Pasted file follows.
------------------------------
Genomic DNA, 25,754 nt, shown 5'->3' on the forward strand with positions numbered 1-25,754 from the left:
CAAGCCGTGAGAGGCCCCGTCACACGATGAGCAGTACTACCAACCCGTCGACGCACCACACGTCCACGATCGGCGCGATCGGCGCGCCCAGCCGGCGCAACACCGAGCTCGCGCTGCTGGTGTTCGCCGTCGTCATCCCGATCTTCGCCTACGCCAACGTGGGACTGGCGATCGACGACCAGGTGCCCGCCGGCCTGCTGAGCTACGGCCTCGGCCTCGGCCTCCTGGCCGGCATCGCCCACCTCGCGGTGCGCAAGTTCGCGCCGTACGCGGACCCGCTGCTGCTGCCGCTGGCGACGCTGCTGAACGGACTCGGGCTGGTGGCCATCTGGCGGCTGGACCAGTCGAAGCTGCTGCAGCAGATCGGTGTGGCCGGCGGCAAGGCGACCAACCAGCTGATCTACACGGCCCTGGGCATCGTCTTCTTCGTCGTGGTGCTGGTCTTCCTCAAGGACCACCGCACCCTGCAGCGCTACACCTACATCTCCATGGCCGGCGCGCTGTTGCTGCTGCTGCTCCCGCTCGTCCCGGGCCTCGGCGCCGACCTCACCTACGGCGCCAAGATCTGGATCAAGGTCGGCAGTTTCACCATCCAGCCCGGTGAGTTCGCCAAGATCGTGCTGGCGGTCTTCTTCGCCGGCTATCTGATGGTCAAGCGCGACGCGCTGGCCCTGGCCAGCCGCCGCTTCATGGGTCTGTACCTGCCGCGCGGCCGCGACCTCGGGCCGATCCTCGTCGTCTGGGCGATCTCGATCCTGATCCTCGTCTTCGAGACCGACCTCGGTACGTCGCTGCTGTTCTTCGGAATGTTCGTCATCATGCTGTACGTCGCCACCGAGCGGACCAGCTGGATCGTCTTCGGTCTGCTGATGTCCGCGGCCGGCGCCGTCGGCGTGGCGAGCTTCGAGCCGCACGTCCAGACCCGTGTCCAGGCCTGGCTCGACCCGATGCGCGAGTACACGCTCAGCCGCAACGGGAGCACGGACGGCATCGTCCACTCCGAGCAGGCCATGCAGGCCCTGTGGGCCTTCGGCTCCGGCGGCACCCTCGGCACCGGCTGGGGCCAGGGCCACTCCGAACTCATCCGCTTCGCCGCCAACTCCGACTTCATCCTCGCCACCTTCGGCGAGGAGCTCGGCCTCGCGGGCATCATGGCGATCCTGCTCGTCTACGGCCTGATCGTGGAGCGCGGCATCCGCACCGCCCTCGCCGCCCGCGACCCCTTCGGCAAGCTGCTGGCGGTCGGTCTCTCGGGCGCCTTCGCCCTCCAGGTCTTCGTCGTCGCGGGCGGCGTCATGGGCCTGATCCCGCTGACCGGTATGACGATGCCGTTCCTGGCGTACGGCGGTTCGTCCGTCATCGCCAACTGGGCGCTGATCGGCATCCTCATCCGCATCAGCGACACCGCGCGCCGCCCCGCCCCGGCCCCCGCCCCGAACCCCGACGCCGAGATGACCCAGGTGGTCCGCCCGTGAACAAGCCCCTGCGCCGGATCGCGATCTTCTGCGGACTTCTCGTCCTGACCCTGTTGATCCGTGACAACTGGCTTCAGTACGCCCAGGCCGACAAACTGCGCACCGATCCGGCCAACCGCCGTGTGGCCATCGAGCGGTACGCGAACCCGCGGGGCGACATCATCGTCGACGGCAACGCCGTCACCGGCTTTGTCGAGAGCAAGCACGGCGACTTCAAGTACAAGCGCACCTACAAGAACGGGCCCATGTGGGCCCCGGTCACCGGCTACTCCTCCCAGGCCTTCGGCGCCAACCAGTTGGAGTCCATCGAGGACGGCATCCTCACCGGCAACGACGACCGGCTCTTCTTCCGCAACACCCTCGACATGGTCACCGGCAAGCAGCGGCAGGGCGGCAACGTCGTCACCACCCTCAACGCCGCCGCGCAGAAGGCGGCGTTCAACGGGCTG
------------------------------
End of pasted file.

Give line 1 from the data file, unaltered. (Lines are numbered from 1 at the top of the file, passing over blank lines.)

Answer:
Genomic DNA, 25,754 nt, shown 5'->3' on the forward strand with positions numbered 1-25,754 from the left: